Posted By Vicki McClure Davidson on July 17, 2011
People find the darndest things in Grandma’s attic, Uncle Frank’s garage, or next to a dumpster.
More than a decade ago while out driving, Chris Gulley of Rock Island, Illinois caught sight of two chairs with orange upholstery near a dumpster. The bent-hourglass shape and “pretzel” arms of the molded plywood chairs were unusual in design. Gulley had no idea what they could be worth, only that he wanted them. So, he snagged both chairs and took them home.
Lo and behold, Gulley learned once he got home that the chairs were designed by Norman Cherner in 1958 and were manufactured by the former Plycraft, Inc. of Lawrence, Massachusetts. Gulley cleaned them up, removed the orange upholstery, sanded and varnished them.
While prices vary, a reproduction of a Cherner chair can go for more than $1,000. An authentic 1958 Cherner chair would likely be worth much more than that.
Quite the find.
I love these cool stories…
From Quad-City Times, Cherner chairs were a Dumpster find:
“I knew instantly they were special, and I about killed us both turning the car around and getting back to them,” he says. “I was nervous somebody else would get there first or that the people who threw them out would change their mind.”
He discovered that they were Cherners when he got them home, turned them over and found a small gold identifying label on the bottom.
The Cherner chair is regarded as one of the most dramatic designs using the technology of molded plywood. The seat and back are a single shell connected by a slim and sturdy throat. Slender laminated legs and a solid wood arm with a graceful curve complete the design.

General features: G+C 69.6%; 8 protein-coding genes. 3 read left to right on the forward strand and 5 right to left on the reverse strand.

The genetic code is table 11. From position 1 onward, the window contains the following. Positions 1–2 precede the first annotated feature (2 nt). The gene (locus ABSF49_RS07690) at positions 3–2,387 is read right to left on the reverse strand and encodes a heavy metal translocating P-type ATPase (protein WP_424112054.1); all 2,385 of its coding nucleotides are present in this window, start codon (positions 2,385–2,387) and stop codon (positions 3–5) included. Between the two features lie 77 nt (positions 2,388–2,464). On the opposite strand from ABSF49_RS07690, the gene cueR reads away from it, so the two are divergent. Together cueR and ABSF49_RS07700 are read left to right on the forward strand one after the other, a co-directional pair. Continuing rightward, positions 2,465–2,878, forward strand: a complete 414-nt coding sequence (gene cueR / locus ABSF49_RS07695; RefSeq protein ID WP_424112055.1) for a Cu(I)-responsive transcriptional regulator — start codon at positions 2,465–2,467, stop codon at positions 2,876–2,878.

Plycraft went out of business when the factory burned in 1972, but Cherner’s sons, Tom and Ben, founded The Cherner Chair Co. in 1999 to manufacture and market some of the most influential and well-recognized designs from their father’s portfolio that spanned almost 50 years.
Gulley has seen examples pop up in the media – in the villain’s high-rise apartment in the movie “Toy Story II,” for example, and in former ballet dancer Mikhail Barishnykov’s apartment in the television series “Sex in the City.”
From the Cherner Chair Company website:
Although best known for his furniture design, Norman Cherner’s work included almost all aspects of design: from graphics, glassware and lighting, to his pioneering work in prefabricated housing.
Norman Cherner’s furniture designs include the “multi-flex” modular storage system, the “Konwiser Line” of furniture and lighting, and molded plywood seating for Plycraft which he designed in 1958. The molded plywood ‘Cherner Chair’ became his most recognized design and is found in furniture collections worldwide.
Norman Cherner studied and taught at the Columbia University Fine Arts Department and was an instructor at the Museum of Modern Art in New York. At the same time he also began his own practice, embarking on a lifetime exploration of architecture and furniture design.
Norman Cherner’s books include: “Fabricating Houses from Component Parts” (1958) “How to Build a House for Less the $6,000” (1960), “Make your own Modern Furniture” (1953) and “How to Build Children’s Toys and Furniture” (1954)
Examples of reproductions of Cherner’s chairs — click images to enlarge. The chair is sometimes called the “Rockwell chair,” because American artist Norman Rockwell featured it on a 1961 Saturday Evening Post cover.